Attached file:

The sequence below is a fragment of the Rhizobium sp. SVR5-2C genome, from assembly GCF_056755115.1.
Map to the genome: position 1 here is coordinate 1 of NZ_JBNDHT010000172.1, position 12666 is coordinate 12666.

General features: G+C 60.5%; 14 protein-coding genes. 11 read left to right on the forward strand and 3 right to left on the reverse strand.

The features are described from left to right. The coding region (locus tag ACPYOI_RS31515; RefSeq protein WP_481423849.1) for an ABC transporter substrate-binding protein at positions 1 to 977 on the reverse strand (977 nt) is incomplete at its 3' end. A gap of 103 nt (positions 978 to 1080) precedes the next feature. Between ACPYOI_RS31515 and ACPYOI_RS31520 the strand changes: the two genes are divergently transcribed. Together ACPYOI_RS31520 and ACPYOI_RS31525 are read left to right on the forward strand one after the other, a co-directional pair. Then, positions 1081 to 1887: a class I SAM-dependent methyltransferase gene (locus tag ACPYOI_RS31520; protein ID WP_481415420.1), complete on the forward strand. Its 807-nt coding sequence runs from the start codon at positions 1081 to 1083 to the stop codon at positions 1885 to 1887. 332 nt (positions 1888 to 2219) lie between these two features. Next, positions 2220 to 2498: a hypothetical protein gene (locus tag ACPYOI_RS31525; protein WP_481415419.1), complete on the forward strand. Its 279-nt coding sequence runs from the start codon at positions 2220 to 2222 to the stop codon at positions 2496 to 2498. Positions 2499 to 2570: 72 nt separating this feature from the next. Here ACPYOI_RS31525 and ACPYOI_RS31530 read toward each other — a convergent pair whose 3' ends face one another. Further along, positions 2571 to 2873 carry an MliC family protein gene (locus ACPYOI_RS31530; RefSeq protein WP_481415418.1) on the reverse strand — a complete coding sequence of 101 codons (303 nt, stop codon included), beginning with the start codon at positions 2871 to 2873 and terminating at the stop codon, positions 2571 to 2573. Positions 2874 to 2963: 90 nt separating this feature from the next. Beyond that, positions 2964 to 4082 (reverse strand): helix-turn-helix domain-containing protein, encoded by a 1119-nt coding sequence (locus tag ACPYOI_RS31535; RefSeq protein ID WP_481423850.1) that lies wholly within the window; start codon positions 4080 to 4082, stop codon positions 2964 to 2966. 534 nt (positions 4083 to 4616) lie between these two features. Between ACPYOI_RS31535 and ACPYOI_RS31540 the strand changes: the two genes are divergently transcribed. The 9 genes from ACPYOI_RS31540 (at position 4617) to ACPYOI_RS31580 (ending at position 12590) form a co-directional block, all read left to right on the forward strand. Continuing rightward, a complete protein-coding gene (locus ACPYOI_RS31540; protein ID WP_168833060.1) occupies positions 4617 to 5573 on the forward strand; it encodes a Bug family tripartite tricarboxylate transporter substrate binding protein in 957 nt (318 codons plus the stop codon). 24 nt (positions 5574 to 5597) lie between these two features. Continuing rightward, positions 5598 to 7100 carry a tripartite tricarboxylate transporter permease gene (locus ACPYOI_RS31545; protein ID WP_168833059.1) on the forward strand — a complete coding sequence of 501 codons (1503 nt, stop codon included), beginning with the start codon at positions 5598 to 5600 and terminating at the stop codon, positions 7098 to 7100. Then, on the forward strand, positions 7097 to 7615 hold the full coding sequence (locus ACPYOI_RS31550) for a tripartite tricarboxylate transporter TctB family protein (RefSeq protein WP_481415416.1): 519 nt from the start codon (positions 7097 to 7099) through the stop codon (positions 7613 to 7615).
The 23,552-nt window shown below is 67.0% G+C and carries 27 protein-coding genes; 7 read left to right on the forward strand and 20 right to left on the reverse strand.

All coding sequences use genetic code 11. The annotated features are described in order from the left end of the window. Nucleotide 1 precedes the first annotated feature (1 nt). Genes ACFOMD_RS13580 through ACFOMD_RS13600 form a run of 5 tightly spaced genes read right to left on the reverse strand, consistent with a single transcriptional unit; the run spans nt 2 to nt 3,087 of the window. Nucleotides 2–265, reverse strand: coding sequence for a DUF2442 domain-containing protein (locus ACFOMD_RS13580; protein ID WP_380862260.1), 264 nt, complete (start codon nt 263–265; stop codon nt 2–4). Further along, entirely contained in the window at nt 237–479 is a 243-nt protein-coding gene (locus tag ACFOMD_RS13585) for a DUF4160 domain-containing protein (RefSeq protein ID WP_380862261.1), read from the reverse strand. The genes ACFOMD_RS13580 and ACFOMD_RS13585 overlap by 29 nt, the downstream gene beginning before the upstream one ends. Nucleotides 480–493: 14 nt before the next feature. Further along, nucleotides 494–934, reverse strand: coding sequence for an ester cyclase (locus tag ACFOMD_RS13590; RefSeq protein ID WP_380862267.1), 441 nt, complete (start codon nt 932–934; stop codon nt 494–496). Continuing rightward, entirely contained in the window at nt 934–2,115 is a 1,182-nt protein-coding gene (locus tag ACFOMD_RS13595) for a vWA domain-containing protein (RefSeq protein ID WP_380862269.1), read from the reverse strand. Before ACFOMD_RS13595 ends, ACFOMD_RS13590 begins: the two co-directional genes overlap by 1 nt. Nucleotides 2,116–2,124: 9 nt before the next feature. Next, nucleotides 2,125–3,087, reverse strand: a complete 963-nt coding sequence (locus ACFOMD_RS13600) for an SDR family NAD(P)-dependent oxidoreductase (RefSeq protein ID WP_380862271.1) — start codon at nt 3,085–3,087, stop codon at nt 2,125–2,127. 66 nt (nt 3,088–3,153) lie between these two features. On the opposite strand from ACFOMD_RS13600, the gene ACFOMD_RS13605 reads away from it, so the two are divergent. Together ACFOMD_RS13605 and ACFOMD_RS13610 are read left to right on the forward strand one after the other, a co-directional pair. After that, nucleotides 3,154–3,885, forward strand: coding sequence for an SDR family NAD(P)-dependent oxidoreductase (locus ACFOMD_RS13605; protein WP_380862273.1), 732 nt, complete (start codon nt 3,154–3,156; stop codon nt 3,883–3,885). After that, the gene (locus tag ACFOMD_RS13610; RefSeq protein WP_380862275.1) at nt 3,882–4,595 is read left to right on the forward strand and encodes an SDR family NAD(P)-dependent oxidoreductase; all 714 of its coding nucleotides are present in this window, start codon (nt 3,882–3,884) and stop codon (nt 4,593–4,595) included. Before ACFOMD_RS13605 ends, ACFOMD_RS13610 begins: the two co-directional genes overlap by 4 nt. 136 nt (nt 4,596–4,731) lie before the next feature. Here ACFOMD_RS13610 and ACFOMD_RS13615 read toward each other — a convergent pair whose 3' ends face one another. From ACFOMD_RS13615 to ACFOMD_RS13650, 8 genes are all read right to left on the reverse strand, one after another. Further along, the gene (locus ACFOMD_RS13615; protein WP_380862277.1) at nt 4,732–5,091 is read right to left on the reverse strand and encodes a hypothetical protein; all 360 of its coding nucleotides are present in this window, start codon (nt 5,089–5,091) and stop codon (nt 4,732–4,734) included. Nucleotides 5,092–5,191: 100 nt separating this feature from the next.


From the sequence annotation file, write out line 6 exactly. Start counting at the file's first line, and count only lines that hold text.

All coding sequences use genetic code 11. The annotated features are described in order from the left end of the window. Nucleotide 1 precedes the first annotated feature (1 nt). Genes ACFOMD_RS13580 through ACFOMD_RS13600 form a run of 5 tightly spaced genes read right to left on the reverse strand, consistent with a single transcriptional unit; the run spans nt 2 to nt 3,087 of the window. Nucleotides 2–265, reverse strand: coding sequence for a DUF2442 domain-containing protein (locus ACFOMD_RS13580; protein ID WP_380862260.1), 264 nt, complete (start codon nt 263–265; stop codon nt 2–4). Further along, entirely contained in the window at nt 237–479 is a 243-nt protein-coding gene (locus tag ACFOMD_RS13585) for a DUF4160 domain-containing protein (RefSeq protein ID WP_380862261.1), read from the reverse strand. The genes ACFOMD_RS13580 and ACFOMD_RS13585 overlap by 29 nt, the downstream gene beginning before the upstream one ends. Nucleotides 480–493: 14 nt before the next feature. Further along, nucleotides 494–934, reverse strand: coding sequence for an ester cyclase (locus tag ACFOMD_RS13590; RefSeq protein ID WP_380862267.1), 441 nt, complete (start codon nt 932–934; stop codon nt 494–496). Continuing rightward, entirely contained in the window at nt 934–2,115 is a 1,182-nt protein-coding gene (locus tag ACFOMD_RS13595) for a vWA domain-containing protein (RefSeq protein ID WP_380862269.1), read from the reverse strand. Before ACFOMD_RS13595 ends, ACFOMD_RS13590 begins: the two co-directional genes overlap by 1 nt. Nucleotides 2,116–2,124: 9 nt before the next feature. Next, nucleotides 2,125–3,087, reverse strand: a complete 963-nt coding sequence (locus ACFOMD_RS13600) for an SDR family NAD(P)-dependent oxidoreductase (RefSeq protein ID WP_380862271.1) — start codon at nt 3,085–3,087, stop codon at nt 2,125–2,127. 66 nt (nt 3,088–3,153) lie between these two features. On the opposite strand from ACFOMD_RS13600, the gene ACFOMD_RS13605 reads away from it, so the two are divergent. Together ACFOMD_RS13605 and ACFOMD_RS13610 are read left to right on the forward strand one after the other, a co-directional pair. After that, nucleotides 3,154–3,885, forward strand: coding sequence for an SDR family NAD(P)-dependent oxidoreductase (locus ACFOMD_RS13605; protein WP_380862273.1), 732 nt, complete (start codon nt 3,154–3,156; stop codon nt 3,883–3,885). After that, the gene (locus tag ACFOMD_RS13610; RefSeq protein WP_380862275.1) at nt 3,882–4,595 is read left to right on the forward strand and encodes an SDR family NAD(P)-dependent oxidoreductase; all 714 of its coding nucleotides are present in this window, start codon (nt 3,882–3,884) and stop codon (nt 4,593–4,595) included. Before ACFOMD_RS13605 ends, ACFOMD_RS13610 begins: the two co-directional genes overlap by 4 nt. 136 nt (nt 4,596–4,731) lie before the next feature. Here ACFOMD_RS13610 and ACFOMD_RS13615 read toward each other — a convergent pair whose 3' ends face one another. From ACFOMD_RS13615 to ACFOMD_RS13650, 8 genes are all read right to left on the reverse strand, one after another. Further along, the gene (locus ACFOMD_RS13615; protein WP_380862277.1) at nt 4,732–5,091 is read right to left on the reverse strand and encodes a hypothetical protein; all 360 of its coding nucleotides are present in this window, start codon (nt 5,089–5,091) and stop codon (nt 4,732–4,734) included. Nucleotides 5,092–5,191: 100 nt separating this feature from the next.